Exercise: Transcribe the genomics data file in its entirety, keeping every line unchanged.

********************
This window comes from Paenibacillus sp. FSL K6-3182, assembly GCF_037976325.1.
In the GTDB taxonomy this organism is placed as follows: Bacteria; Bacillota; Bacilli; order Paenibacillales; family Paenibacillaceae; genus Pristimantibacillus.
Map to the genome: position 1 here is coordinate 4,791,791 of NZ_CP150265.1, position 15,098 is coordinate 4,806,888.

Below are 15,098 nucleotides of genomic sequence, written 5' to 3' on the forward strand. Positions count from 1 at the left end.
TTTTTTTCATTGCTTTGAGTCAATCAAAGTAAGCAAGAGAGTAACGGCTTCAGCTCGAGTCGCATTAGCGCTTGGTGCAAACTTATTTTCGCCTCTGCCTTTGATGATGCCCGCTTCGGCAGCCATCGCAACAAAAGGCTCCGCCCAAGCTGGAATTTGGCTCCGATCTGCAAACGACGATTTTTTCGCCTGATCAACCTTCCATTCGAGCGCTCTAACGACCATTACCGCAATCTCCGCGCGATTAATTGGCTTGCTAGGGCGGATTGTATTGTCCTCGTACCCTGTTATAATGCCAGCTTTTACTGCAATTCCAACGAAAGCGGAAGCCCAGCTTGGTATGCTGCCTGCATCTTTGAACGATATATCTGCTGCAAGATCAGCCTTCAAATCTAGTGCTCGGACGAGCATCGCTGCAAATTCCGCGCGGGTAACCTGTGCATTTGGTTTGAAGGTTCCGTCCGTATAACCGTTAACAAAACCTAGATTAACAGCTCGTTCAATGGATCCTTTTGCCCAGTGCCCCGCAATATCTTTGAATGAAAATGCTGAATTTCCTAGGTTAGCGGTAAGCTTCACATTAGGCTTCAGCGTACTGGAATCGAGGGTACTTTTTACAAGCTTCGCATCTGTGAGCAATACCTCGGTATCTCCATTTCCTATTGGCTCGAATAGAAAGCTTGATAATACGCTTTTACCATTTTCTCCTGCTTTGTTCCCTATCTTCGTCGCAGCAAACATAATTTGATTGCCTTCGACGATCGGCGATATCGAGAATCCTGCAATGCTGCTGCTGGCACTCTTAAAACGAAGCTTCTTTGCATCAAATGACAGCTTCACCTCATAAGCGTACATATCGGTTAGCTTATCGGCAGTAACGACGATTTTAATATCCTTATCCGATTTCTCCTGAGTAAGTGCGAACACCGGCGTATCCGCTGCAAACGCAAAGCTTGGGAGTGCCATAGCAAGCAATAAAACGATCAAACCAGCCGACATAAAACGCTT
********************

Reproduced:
This window comes from Paenibacillus sp. FSL K6-3182, assembly GCF_037976325.1.
In the GTDB taxonomy this organism is placed as follows: Bacteria; Bacillota; Bacilli; order Paenibacillales; family Paenibacillaceae; genus Pristimantibacillus.
Map to the genome: position 1 here is coordinate 4,791,791 of NZ_CP150265.1, position 15,098 is coordinate 4,806,888.

Below are 15,098 nucleotides of genomic sequence, written 5' to 3' on the forward strand. Positions count from 1 at the left end.
TTTTTTTCATTGCTTTGAGTCAATCAAAGTAAGCAAGAGAGTAACGGCTTCAGCTCGAGTCGCATTAGCGCTTGGTGCAAACTTATTTTCGCCTCTGCCTTTGATGATGCCCGCTTCGGCAGCCATCGCAACAAAAGGCTCCGCCCAAGCTGGAATTTGGCTCCGATCTGCAAACGACGATTTTTTCGCCTGATCAACCTTCCATTCGAGCGCTCTAACGACCATTACCGCAATCTCCGCGCGATTAATTGGCTTGCTAGGGCGGATTGTATTGTCCTCGTACCCTGTTATAATGCCAGCTTTTACTGCAATTCCAACGAAAGCGGAAGCCCAGCTTGGTATGCTGCCTGCATCTTTGAACGATATATCTGCTGCAAGATCAGCCTTCAAATCTAGTGCTCGGACGAGCATCGCTGCAAATTCCGCGCGGGTAACCTGTGCATTTGGTTTGAAGGTTCCGTCCGTATAACCGTTAACAAAACCTAGATTAACAGCTCGTTCAATGGATCCTTTTGCCCAGTGCCCCGCAATATCTTTGAATGAAAATGCTGAATTTCCTAGGTTAGCGGTAAGCTTCACATTAGGCTTCAGCGTACTGGAATCGAGGGTACTTTTTACAAGCTTCGCATCTGTGAGCAATACCTCGGTATCTCCATTTCCTATTGGCTCGAATAGAAAGCTTGATAATACGCTTTTACCATTTTCTCCTGCTTTGTTCCCTATCTTCGTCGCAGCAAACATAATTTGATTGCCTTCGACGATCGGCGATATCGAGAATCCTGCAATGCTGCTGCTGGCACTCTTAAAACGAAGCTTCTTTGCATCAAATGACAGCTTCACCTCATAAGCGTACATATCGGTTAGCTTATCGGCAGTAACGACGATTTTAATATCCTTATCCGATTTCTCCTGAGTAAGTGCGAACACCGGCGTATCCGCTGCAAACGCAAAGCTTGGGAGTGCCATAGCAAGCAATAAAACGATCAAACCAGCCGACATAAAACGCTT